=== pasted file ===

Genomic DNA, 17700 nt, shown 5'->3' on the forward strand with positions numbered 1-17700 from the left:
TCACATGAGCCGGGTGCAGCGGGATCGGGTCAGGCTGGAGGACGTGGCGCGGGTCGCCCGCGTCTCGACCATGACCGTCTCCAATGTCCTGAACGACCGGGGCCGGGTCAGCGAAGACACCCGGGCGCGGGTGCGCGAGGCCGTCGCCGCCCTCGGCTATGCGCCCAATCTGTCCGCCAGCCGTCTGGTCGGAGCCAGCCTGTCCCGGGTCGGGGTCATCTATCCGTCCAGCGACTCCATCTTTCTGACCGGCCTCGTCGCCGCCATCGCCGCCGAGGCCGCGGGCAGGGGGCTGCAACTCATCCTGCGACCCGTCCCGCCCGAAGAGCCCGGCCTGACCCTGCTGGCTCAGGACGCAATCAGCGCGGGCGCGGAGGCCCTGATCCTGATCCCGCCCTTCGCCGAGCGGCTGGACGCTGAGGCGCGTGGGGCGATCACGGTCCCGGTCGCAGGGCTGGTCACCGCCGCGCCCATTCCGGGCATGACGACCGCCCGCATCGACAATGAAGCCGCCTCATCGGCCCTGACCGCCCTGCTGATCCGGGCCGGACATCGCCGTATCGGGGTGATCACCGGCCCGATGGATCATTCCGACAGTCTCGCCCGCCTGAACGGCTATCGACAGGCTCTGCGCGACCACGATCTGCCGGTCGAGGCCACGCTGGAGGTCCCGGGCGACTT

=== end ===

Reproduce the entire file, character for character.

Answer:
Genomic DNA, 17700 nt, shown 5'->3' on the forward strand with positions numbered 1-17700 from the left:
TCACATGAGCCGGGTGCAGCGGGATCGGGTCAGGCTGGAGGACGTGGCGCGGGTCGCCCGCGTCTCGACCATGACCGTCTCCAATGTCCTGAACGACCGGGGCCGGGTCAGCGAAGACACCCGGGCGCGGGTGCGCGAGGCCGTCGCCGCCCTCGGCTATGCGCCCAATCTGTCCGCCAGCCGTCTGGTCGGAGCCAGCCTGTCCCGGGTCGGGGTCATCTATCCGTCCAGCGACTCCATCTTTCTGACCGGCCTCGTCGCCGCCATCGCCGCCGAGGCCGCGGGCAGGGGGCTGCAACTCATCCTGCGACCCGTCCCGCCCGAAGAGCCCGGCCTGACCCTGCTGGCTCAGGACGCAATCAGCGCGGGCGCGGAGGCCCTGATCCTGATCCCGCCCTTCGCCGAGCGGCTGGACGCTGAGGCGCGTGGGGCGATCACGGTCCCGGTCGCAGGGCTGGTCACCGCCGCGCCCATTCCGGGCATGACGACCGCCCGCATCGACAATGAAGCCGCCTCATCGGCCCTGACCGCCCTGCTGATCCGGGCCGGACATCGCCGTATCGGGGTGATCACCGGCCCGATGGATCATTCCGACAGTCTCGCCCGCCTGAACGGCTATCGACAGGCTCTGCGCGACCACGATCTGCCGGTCGAGGCCACGCTGGAGGTCCCGGGCGACTT